Shrewsbury pilots Neutrino BI

Shrewsbury and Telford Hospital NHS Trust is piloting a new self-service business intelligence solution from Neutrino Concepts, dubbed the “Google of BI.”

The trust, which became the first in the country to implement Neutrino Information Release Appliance (NIRA) at the beginning of the year, is using it to gather information for 18 week reporting.

The system allows users to enter simple queries. It then finds complex information from multiple systems and displays 25 results graphically on a ‘canvas’ that allows them to conduct more detailed searches.

Nigel Appleton, chief information officer at the trust, said: “We have worked in the very complex area of the 18 week promise to patients, which is a commitment that’s very tricky to keep in place.

“There’s no shortage of data - that’s not my problem - what there is is a shortage of is the people to crunch, process and analyses that data.”

Appleton argued that while it is difficult to determine a return on investment for the business case beyond the pilot, it will save time and resource.

“ROI value is not an easy one to determine, what value do you put on fulfilling a promise to patients? What I can do is put a money value on people that I would need to recruit if the data continues to grow at this speed.”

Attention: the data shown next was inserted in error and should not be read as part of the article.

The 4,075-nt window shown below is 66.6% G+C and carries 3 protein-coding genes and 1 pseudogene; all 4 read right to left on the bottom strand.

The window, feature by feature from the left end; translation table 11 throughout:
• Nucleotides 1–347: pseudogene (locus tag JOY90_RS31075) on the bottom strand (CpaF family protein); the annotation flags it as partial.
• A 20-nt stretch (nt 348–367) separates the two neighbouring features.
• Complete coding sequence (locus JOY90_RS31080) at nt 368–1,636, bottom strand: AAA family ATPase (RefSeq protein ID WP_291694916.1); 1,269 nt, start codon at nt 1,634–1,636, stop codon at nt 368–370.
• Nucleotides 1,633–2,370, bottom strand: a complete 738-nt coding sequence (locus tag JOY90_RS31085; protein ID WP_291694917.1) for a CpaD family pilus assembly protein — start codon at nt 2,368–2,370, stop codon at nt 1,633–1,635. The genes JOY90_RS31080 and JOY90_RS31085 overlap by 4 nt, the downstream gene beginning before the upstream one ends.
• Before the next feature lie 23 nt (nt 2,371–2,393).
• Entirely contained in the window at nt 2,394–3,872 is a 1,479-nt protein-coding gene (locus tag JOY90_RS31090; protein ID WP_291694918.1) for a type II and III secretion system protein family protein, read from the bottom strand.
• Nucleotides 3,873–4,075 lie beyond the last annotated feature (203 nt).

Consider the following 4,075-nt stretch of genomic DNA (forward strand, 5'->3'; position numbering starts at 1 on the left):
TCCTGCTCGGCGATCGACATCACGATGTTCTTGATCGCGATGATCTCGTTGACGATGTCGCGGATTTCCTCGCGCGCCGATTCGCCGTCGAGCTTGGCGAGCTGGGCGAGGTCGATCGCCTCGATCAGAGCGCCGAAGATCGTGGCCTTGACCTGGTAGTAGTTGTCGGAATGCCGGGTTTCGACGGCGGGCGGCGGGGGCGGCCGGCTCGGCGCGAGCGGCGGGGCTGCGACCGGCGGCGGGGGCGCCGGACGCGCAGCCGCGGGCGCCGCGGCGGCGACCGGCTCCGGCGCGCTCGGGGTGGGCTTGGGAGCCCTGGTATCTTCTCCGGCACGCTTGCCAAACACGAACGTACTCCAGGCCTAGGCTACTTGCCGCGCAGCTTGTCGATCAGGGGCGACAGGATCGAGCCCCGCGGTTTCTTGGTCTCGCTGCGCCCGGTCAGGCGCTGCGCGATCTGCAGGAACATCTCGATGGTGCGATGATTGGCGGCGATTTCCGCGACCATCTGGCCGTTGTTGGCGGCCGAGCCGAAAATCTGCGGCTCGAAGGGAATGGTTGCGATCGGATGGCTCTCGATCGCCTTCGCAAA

The software displays four bars, including how many people have breached the 18 week promise, those patients that are yet to be see, whether the data was right and can be validated, and a backlog of patients.

He added: “This is a very ‘Googlesque approach’ but it’s also a forward looking radar in that it’s predictive and analytical.”

Neutrino is using Atos as the primary systems integrator for the software. It is marketing the product across both the public and private sectors, including finance, manufacturing, transport and the police authorities.

Roman McAlindon, founder, of Neutrino Concepts added: “Businesses are driven by information, but all too often business people are not in control of their information.

“IT departments are already overstretched, but they are being inundated with questions to the point where they cannot do their job. Decision making is being hindered by inability to access information in an appropriate timeframe.”

When asked about how the software can improve the way that patient care is delivered, Appleton said: “The one thing that everyone is aiming at is flow. Once we get flow going we will know where patients are in the system at all times.

“If you feel for their plight, you need to distribute care and fulfil patient needs. Trying to do so with a big sheet of paper and [correction fluid] is not going to work.”

Link: Neutrino Concepts

Last updated: 13 May 2010 10:01

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